One of the reasons many parents seek tuition for their children is because they are struggling in school. Whilst the more individualised support will clearly be beneficial, for many students, it is an opportunity to view education in a new, and hopefully more positive, light. Do not, therefore, simply look to recreate the classroom in their home, but be innovative and use the freedom of the situation to inspire them.
In a one-to-one setting, tuition will inherently be more child-centred, with the child leading their own learning experience to a greater extent than more teacher-led school work. Parents will also be more heavily involved in this process. The initial assessment will be vital in setting the right tone for these conversations but be sure to continually review the learning goals with parents.
For younger learners, you will be more instrumental in determining what is to be studied. Older learners will generally be able to take more control of the material to be studied, instructing you as the tutor to prepare lessons on specific topics they wish to study. That being said, even many older or more capable learners will need guidance as you will have far more proficiency in the subject and, therefore, be better placed to recommend new learning goals.
One of the most difficult things about tutoring is that, unlike school, lessons are optional and can be stopped at any time, so you will need to remain positive at all times, even when your student is failing to engage.
Make sure that lessons are being taught at the right level - too easy or too difficult lessons can lead to disengagement.
Use the student’s own interests where possible to engage them further in their learning.
Make sure that students can see the progress they are making. We’re all encouraged by rewards. This doesn’t mean ticks or sweets, but seeing our own improvement. Give students the opportunity to see how far they have come.
Take a break. If they are not concentrating fully, don’t keep pushing. Talk about something else for a couple of minutes, gradually bringing them back to their learning.
If you continue to struggle, don’t be too reluctant to ask the parent the techniques which they find work the best, or even the student’s teacher. Use these yourself.
Ask the student why they are not getting involved. Is it the style of the lesson? Is it the specific activity or is it something else…
Learners often find that the biggest barrier to learning in school is a lack of confidence. When tutoring, you will be able to go back and cover subjects normally tackled earlier in the curriculum, rebuilding the learner’s confidence. Discuss their feelings and spend time on this as an area of learning. Again, make sure that both the student and parents are happy with this focus and value its potential impact.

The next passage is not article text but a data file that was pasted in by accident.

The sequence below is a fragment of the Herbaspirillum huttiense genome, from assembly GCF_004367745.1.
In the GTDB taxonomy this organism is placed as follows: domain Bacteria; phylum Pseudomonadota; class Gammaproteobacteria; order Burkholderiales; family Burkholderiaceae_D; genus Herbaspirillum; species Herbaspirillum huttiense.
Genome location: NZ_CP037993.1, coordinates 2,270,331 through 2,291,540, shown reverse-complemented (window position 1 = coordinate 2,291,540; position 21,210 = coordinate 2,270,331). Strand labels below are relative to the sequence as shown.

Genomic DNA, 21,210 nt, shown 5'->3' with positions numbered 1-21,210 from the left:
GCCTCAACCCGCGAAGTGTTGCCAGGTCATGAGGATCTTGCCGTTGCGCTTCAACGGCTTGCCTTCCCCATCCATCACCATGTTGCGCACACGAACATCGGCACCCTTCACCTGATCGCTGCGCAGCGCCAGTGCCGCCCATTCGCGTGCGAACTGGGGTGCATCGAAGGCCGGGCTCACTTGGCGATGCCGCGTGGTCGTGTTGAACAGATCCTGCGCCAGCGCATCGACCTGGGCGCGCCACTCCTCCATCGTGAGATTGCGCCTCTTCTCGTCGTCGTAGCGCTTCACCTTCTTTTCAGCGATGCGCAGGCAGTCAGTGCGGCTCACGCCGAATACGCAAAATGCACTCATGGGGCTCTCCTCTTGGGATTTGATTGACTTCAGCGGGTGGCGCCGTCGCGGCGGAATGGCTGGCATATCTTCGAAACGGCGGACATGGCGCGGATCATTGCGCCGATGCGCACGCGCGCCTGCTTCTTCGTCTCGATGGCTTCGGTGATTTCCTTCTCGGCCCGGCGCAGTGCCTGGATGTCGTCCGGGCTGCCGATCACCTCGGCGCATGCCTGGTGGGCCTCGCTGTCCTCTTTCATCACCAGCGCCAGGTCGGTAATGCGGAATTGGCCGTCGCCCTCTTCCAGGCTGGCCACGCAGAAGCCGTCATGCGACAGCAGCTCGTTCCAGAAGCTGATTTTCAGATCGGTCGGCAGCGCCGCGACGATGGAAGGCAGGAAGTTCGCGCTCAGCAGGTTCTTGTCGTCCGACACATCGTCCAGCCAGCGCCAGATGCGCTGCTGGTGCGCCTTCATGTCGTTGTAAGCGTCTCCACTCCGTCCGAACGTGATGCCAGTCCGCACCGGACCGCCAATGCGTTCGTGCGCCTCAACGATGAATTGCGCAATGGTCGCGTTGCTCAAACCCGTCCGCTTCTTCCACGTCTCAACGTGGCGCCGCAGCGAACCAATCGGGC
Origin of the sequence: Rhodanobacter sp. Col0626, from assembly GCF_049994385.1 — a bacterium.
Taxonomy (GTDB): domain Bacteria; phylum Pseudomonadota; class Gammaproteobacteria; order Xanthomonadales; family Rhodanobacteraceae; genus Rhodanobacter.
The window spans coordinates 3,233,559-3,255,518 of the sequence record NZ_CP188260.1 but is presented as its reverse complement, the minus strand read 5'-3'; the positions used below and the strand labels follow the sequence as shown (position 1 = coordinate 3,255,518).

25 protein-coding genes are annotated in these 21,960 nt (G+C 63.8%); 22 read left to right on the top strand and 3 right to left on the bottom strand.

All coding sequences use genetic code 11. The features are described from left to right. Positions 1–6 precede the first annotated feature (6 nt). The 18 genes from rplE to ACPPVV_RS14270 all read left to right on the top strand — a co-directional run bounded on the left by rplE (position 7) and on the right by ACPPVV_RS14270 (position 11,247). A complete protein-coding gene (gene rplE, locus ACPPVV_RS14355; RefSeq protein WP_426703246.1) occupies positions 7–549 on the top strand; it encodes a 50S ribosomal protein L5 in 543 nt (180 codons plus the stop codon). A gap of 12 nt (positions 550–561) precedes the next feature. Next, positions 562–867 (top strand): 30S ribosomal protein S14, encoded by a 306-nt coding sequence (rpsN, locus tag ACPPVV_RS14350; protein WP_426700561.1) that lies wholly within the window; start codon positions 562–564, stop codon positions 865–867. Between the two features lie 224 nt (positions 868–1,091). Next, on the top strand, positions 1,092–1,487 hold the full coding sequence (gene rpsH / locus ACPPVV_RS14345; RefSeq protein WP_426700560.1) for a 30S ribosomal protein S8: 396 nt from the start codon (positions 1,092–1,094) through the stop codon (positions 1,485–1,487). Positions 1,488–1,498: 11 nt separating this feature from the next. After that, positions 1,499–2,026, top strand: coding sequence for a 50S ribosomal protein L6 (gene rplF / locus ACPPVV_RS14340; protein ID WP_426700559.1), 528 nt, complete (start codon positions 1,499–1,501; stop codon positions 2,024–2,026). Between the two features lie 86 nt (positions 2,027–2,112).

One of the keys in creating a positive tutor-client arrangement is ensuring that the parents are on-board with the content and teaching methods you are employing with their children. From the first session, set a tone of openness and collaboration with parents so that there is an understanding of the growth you are trying to achieve, the methodologies you are choosing to employ with the student, and the expectation that the efforts will be supported by the parents between sessions.
That being said, do your best to find ways to have these conversations outside of the time that is slated for working with the student so that the student-centric focus remains the priority.”
Jared Rand, Founder of The Knowledge Roundtable
Many learners will have labelled themselves as ‘bad’ at a subject. Carol Dweck has written extensively about creating a growth mindset whereby learners believe that even if they lack skills currently, there is no reason why they can’t acquire them in the future.
For students who have found a subject more challenging, you will need to make sure that you challenge any examples of a fixed mindset. If a learner says that they can’t do something, be sure to challenge the inherent assumption that they will never be able to do it. Make sure that you don’t overdo this and patronise students. We’ve often heard tutors say, ‘You can!’ when students clearly can’t. It’s much better to say, ‘You can’t at the moment, but we’ll get there.’
Many students who seek tuition find it difficult to ask questions in school. You will need to foster a spirit of cooperation during your sessions and encourage students to tell you what they feel has gone well and what can be improved. Build their confidence not only in the subject itself but also in asking more questions and letting you know when they don’t ‘get it.’ Explain why this helps you as a teacher improve and tailor the lessons, and talk to them about the need to do the same in school.
If you employ these tactics, we’re sure that you’ll deliver fantastic sessions and have a real impact on your students.
Always make sure that you meet your students’ requests as it is they who are paying for sessions. Instead of flatly contradicting them in pushing a new topic, it is often better to plan an activity which will allow them to see the value of that area by introducing tasks which require the missing skill. They will struggle on these tasks and then be more open to gaining your help.
Scott Woodley, CEO and Co-Founder of Tutorful
Scott is a fully qualified primary school teacher who left teaching to set up Tutorful, a site which helps parents and learners find the right tutor for them.
If you are looking to become a tutor, you can easily create a profile with Tutorful. You can set your own price, offer online or face-to-face tuition and begin building your rewarding career in no time.